There’s an emphasis on no TVs or jukeboxes and a real log fire crackles away in the comfortable front bar on cold evenings.

For those who prefer music with their ale there are longstanding weekly jazz sessions as well as regular Sunday afternoon jazz, swing and blues gigs.

The pub has five real ales with permanent ones from Timothy Taylors, Copper Dragon & Wold Top supplemented by two varying guests, most recently from Crooked Brewing in Church Fenton.

The Slip Inn

Photograph: Adam Bruderer on Flickr

20 Clementhorpe, York YO23 1AN

01904 621793

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The sister pub to The Swan, this unassuming independent local freehouse has thrived ever since it was purchased from Marstons.

Despite its location tucked down Clementhorpe such was its popularity with local residents of the Bishy Rd area, it necessitated alterations to provide more drinking space.

The pub is fairly open plan with a small bar both separating and serving the bijou front bar and the far more expansive back lounge which includes a snug which used to be a separate room, but now feels a lot more inclusive with its lowered wall.

There’s a large courtyard-cum-garden where they hold regular beer festivals and which doubles as a covered smoking area.

Five well-kept real ales include regulars Taylors Boltmaker; Rudgate Ruby Mild and Leeds Pale supplemented by 2 guests from the likes of Brass Castle and Oakham.

The Snickleway Inn

Photograph: Adam Bruderer on Flickr

47 Goodramgate, York YO1 7LS

01904 656138

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A flourishing hostelry in a timbered building dating back to the 15th century, with the sort of delicious history to jazz up any CV.

In previous incarnations it’s been both a brothel and a gunpowder store for Charles l in the Civil War. It’s also noted for its active gaggle of ghosts.

Known previously for 98 years as The Anglers Arms, the pub is a draw for many inquisitive tourists as well as a solid gathering of regulars.

The management don’t rest on its historical laurels, utilising every bit of the split level bar area, snug and miniature beer garden. There’s regular live music as diverse as the local male voice choir; jazz; rock and reggae – known as Snickledub, as well as a weekly quiz.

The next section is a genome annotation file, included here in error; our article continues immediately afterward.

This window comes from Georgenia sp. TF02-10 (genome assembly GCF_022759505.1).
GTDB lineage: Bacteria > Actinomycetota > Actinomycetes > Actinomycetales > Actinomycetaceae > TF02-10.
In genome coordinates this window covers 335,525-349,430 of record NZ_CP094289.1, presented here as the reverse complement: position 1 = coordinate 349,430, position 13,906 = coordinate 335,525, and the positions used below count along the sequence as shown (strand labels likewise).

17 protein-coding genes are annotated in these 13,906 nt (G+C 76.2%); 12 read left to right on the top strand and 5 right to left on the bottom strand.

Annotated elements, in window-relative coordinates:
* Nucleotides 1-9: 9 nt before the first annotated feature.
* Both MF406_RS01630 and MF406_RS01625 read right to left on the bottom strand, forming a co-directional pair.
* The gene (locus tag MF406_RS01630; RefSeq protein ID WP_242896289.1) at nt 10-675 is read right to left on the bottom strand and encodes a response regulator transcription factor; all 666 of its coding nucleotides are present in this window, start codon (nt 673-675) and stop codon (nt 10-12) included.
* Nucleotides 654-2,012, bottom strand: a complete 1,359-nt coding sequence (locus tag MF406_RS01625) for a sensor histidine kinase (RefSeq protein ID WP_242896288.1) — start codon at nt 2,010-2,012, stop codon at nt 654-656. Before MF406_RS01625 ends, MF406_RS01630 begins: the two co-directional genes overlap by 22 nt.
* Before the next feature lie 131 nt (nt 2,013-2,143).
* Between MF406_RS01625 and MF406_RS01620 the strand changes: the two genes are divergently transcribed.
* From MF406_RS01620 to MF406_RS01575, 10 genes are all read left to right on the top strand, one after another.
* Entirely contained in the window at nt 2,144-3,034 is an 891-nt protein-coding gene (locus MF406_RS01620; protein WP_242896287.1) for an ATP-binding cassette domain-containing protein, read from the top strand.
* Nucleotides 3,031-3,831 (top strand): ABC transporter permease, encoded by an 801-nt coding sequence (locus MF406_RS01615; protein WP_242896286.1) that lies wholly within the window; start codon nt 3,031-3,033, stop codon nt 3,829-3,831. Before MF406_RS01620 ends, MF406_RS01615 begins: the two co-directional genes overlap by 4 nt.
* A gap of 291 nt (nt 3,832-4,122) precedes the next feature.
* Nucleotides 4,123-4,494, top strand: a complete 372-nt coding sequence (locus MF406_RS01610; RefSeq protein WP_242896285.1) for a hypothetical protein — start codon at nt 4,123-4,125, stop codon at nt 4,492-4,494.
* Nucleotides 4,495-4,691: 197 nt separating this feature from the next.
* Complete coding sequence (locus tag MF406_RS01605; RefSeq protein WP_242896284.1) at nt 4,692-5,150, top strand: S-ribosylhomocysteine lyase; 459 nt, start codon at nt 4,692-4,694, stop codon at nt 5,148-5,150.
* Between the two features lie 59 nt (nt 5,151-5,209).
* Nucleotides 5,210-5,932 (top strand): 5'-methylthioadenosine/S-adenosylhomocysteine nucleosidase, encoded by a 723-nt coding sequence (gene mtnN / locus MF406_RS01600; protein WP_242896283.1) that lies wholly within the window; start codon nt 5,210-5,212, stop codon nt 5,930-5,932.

There’s six real ales on tap with rotating guests supplementing regulars such as Rooster’s Yankee; Jennings Snecklifter and Theakston’s Best Bitter.

The Swan

Photograph: Tim Green on Flickr

16 Bishopgate St, York YO23 1JH

01904 634968

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A bustling community hostelry that’s recently become a freehouse, which is emblematic of the tireless campaigning of its proprietor Paul Crossman, who has acquired a national reputation for pub campaigning and getting licensees a fairer deal from their pub companies. Look up ‘Pubs Code’.

The interior design dating back to 1936 is rare in that it is virtually intact with rectangular leaded lights, panelled doors, architraves, terrazzo flooring, hatches and leaded-glazed screenwork providing a lovely space in which to imbibe in two rooms plus a distinctly northern “stand up lobby”.

The Swan is forward looking in every other respect with a judicious beer selection keeping the hoards happy.

Swan Special Blond (brewed in collaboration with Treboom); Tetley’s and Taylor’s Landlord are “ever presents” on a bar dispensing eight real ales with five regularly rotating guest beers from far and wide – handily previewed on a blackboard by the bar.

Waggon & Horses

Photograph © Google Street View

19 Lawrence St, York YO10 3BP

01904 637478

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A welcoming busy family run pub with letting rooms a few yards from Walmgate bar.

Its former bold distinctive red painted Flemish bond brickwork is now a more refined gunmetal grey, adorning a building dating back to 1773. And the original gated entrance for horse drawn carriages now takes you into the small rear car park and beer garden.

The multiple drinking rooms are put to good use with the bar a mixture of open plan and smart dining cubicles with a large room on the left as you enter that is multifunctional with a bar billiards table.

Two smaller rooms at the rear are popular with local community groups for meetings with great beer.

Although Batemans own the pub they have an enlightened attitude to the beer tie and so there are multiple guest beers to accompany staples such as Batemans Gold, XXXB & Oakham Citra.

York Brewery Tap Room

Photograph: York Brewery on Facebook

12 Toft Green, York.
YO1 6JT

01904 550907

Website

Having travelled a few feet from where it was brewed, beer doesn’t taste any fresher than the tap room in York Brewery, which when it opened in May 1996 was the first brewery within the city walls for 40 years.

The Tap Room is upstairs in the heart of the brewery and has that comfortable “lived in” feel with wooden beams, wooden barrels for tables and some comfy armchairs in an adjoining extension.

Most people would assume that its function is just to welcome visitors doing the popular daily brewery tours, but it’s open to the public from Tuesday six days a week.

Under the ownership of Mitchells there has been significant expansion of volume as well as range. The 6 draught real ales served on the bar consist of their core range – the likes of Guzzler; Otherside IPA and Centurion’s Ghost, plus a rotating selection of their seasonal beers.

 
Nick Love is a member of the British Guild of Beer Writers and an experienced pub campaigner. He’s a regular interviewee on all things pub related on local and national Radio and TV and is York CAMRA’s Pub Protection Officer. He presents Jorvik FM’s mid-morning show.